In the downtown New York art world of the early 1980's, Keith Haring was a rising star, but he was only one of a number of artists who took drawing more seriously than Art, and who insisted on breaking down the notions of high and low culture. When his artist friends started having kids, it may not have been immediately obvious that Haring--whose works often included cartoon-style depictions of the carefree, East Village gay sex scene--should create nursery furniture for them. But he did.
Haring was very sensitive to the need to tailor his art intended for young audiences, and he collaborated with kids all the time to create his work, whether they were friends' kids, kids from the neighborhood, or schoolchildren where he was installing a mural. He was the godfather to at least one friend's child, Zena Scharf [daughter of Haring's close friend Kenny], and he painted at least two cribs as gifts for his friends.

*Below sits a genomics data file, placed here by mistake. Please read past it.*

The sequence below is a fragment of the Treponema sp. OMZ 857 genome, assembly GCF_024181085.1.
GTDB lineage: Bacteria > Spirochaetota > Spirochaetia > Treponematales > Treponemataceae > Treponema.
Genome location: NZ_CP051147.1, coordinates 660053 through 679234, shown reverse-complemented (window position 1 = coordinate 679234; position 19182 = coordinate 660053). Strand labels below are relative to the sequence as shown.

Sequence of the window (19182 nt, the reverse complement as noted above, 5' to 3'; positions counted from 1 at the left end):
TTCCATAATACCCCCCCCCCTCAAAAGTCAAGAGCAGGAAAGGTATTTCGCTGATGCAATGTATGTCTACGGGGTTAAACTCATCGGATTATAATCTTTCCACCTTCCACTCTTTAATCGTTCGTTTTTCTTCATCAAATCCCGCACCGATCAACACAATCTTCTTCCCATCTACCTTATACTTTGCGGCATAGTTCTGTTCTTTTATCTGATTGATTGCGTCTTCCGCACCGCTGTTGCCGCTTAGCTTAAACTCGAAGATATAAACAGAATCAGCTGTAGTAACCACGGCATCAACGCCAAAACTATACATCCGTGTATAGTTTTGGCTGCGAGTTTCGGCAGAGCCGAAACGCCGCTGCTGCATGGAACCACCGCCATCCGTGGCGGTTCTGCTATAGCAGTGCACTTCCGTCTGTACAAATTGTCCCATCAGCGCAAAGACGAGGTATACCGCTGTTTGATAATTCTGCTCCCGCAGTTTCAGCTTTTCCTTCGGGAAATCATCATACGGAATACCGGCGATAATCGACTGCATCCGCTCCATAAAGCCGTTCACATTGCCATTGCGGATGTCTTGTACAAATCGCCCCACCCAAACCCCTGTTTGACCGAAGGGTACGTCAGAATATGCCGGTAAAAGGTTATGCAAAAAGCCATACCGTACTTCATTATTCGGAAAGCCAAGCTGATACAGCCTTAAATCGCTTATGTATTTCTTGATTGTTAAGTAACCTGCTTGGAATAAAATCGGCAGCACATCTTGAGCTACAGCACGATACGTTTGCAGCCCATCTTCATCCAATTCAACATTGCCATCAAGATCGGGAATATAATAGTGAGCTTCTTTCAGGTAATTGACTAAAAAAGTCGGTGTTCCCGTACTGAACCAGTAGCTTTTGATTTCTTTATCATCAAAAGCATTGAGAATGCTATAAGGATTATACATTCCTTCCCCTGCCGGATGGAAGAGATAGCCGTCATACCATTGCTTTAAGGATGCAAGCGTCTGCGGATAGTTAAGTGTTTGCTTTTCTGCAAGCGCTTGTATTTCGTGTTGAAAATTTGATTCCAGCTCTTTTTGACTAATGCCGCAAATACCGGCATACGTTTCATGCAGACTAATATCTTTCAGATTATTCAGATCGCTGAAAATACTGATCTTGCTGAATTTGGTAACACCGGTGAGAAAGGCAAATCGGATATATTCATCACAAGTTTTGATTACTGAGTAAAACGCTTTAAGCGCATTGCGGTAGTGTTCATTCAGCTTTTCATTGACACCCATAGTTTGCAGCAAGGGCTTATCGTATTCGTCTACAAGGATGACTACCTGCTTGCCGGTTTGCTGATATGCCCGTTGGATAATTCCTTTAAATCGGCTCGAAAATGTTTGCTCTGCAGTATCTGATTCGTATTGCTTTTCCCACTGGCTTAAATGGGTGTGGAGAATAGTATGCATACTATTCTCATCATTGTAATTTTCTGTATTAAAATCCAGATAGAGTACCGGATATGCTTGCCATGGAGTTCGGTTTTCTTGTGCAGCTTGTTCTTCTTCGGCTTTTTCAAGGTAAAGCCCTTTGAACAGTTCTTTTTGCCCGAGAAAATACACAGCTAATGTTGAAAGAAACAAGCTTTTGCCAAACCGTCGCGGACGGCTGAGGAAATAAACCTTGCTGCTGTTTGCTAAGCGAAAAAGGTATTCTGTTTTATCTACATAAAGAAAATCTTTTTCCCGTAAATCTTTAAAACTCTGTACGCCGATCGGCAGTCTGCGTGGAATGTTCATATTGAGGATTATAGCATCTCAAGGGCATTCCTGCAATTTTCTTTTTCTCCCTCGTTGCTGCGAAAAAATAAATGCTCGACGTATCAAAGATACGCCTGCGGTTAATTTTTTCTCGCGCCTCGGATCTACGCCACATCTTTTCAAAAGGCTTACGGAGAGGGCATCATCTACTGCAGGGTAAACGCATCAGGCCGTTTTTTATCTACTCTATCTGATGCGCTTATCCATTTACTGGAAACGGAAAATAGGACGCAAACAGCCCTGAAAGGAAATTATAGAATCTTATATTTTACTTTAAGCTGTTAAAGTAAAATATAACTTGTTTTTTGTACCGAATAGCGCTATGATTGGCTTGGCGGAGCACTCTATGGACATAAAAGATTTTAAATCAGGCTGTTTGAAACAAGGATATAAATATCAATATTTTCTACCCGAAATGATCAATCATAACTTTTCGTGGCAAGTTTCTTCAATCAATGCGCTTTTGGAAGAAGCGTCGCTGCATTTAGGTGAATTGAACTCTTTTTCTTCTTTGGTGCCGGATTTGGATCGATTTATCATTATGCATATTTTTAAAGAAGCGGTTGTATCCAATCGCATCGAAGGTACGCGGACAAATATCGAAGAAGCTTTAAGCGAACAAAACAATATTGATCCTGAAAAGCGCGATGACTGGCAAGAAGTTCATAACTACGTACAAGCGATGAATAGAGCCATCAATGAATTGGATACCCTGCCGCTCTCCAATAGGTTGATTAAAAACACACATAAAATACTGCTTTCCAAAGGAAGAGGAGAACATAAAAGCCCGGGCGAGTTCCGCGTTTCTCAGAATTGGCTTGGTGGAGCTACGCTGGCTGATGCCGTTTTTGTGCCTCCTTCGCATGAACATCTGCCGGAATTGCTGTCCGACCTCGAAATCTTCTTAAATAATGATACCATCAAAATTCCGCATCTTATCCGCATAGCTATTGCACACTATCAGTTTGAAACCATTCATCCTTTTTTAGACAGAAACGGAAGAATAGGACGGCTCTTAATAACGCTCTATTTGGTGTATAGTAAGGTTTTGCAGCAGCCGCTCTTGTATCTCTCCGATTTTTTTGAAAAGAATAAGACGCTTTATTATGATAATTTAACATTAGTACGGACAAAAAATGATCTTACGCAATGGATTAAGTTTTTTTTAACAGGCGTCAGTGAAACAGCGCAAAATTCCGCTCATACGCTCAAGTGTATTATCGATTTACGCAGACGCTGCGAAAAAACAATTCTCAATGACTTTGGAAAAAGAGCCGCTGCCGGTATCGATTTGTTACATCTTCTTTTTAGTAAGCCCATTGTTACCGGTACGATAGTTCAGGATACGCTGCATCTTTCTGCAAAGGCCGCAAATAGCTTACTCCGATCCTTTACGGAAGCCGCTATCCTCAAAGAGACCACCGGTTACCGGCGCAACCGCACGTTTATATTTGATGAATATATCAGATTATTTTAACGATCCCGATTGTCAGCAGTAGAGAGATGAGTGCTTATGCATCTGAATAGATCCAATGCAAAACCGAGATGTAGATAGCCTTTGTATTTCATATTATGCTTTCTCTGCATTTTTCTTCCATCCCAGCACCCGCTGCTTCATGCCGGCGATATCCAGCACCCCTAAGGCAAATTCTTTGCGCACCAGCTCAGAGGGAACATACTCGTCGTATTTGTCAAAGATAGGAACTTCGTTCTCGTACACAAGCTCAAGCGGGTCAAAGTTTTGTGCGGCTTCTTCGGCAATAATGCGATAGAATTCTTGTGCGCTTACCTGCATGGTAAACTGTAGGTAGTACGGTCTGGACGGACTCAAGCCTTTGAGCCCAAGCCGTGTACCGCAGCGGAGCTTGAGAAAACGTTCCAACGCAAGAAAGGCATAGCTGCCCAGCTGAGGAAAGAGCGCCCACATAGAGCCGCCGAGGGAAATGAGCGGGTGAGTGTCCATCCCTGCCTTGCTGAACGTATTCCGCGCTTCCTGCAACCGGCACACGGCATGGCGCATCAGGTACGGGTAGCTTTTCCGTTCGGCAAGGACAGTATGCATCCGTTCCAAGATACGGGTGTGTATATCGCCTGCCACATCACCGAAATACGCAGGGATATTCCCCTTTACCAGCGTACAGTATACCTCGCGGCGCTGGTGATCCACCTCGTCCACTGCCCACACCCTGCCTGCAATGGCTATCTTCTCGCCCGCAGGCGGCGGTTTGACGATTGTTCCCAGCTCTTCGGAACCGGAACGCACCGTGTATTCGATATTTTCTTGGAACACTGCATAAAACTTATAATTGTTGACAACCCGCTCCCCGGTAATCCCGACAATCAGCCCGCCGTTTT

One crib, which has been exhibited as recently as 2007 in the Radical NY! show of 1980's downtown art at NYU, can be seen here, obscured by this goofy librarian, when the show traveled to Austin, TX.
Another Haring crib will be shown the first time in public on May 9th, in New York. Signed and dated Jan. 21 1983, this crib is dedicated to Malcolm de Palma, the son of artist Brett de Palma, who showed with Haring at Tony Shafrazi.
If that's Little Malcolm's birthday, he just turned 25, which sounds like the kind of age when you get to make your own financial decisions. And since Uncle Keith's prices are all grown up now, too, the crib will be sold on May 14th at Christie's. The presale estimate is $350,000-450,000, mattress sold separately. [As per Bobbini's question in the comments, are the Finials of Certain Strangulation removable?]
Lot 460: Untitled, Keith Haring, ink & enamel paint on wood crib, Postwar & Contemporary Art Afternoon Sale, May 14, 2008 update: wow, it sold for $337,500. [christies.com]